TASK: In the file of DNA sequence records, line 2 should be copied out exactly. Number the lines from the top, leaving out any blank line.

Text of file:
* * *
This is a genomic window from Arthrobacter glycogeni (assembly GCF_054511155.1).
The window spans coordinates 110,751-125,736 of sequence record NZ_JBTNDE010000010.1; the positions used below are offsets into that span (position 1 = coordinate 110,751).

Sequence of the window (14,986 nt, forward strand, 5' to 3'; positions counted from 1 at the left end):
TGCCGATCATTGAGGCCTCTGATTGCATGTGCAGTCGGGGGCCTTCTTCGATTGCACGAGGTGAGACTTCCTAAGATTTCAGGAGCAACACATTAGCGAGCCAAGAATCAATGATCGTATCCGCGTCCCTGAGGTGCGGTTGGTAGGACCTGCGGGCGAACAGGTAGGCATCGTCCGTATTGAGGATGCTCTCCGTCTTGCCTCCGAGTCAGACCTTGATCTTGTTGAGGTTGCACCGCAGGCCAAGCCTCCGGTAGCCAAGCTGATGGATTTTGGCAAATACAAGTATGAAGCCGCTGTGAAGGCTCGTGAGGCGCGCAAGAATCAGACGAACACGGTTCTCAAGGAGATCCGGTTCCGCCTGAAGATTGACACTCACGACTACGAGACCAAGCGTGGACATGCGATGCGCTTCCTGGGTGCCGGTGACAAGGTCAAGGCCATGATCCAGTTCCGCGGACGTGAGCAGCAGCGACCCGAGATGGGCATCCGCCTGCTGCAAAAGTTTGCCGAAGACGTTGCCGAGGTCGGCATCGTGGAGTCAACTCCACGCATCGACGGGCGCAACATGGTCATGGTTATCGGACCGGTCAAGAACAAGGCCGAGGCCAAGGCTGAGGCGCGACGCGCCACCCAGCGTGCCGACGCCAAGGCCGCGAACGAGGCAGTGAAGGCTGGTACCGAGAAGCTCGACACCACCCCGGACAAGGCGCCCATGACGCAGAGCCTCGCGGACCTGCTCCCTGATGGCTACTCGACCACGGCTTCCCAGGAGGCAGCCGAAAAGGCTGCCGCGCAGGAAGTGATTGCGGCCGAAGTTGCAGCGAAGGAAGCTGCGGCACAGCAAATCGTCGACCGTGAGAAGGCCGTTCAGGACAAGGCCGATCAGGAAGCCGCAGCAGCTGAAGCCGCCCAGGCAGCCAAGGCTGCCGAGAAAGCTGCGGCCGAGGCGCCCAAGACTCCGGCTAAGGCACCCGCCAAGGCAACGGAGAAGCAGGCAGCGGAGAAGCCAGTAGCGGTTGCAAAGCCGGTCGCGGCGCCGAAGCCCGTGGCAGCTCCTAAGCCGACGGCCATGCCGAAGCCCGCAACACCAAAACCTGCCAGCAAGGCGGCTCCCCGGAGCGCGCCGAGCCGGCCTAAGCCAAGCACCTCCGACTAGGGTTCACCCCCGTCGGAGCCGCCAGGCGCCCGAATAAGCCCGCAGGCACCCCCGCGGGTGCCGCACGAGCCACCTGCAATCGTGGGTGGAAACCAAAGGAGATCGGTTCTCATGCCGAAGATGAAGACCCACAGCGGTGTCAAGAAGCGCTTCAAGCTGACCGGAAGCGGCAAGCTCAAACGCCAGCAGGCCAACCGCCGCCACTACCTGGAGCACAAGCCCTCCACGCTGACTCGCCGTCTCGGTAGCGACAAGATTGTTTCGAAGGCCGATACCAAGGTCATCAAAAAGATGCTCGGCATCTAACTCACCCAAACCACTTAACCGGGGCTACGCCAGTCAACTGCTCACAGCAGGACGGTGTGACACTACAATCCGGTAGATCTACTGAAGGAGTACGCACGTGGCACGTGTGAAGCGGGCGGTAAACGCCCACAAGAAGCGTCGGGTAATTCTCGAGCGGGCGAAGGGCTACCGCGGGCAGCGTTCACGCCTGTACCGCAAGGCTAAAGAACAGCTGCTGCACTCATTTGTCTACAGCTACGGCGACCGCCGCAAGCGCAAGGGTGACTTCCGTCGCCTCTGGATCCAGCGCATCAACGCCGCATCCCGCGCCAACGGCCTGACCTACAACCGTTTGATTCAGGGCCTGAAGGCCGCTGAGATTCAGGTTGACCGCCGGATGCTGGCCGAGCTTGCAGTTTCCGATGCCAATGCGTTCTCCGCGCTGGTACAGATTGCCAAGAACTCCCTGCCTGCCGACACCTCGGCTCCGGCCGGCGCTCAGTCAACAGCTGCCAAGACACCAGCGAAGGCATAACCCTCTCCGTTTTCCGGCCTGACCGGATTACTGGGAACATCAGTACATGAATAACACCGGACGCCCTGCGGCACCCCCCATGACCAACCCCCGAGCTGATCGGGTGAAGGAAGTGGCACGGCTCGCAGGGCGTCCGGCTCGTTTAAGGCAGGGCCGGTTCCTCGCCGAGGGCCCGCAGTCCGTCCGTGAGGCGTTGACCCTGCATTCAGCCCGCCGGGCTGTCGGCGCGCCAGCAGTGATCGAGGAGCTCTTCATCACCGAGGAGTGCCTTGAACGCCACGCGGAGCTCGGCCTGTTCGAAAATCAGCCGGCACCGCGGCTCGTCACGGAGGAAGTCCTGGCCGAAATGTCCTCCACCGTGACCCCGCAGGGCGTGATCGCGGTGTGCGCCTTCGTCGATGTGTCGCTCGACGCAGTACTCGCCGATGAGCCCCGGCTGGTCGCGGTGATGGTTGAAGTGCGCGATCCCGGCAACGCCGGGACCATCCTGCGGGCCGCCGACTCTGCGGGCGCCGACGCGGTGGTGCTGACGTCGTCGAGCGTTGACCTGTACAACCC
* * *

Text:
The window spans coordinates 110,751-125,736 of sequence record NZ_JBTNDE010000010.1; the positions used below are offsets into that span (position 1 = coordinate 110,751).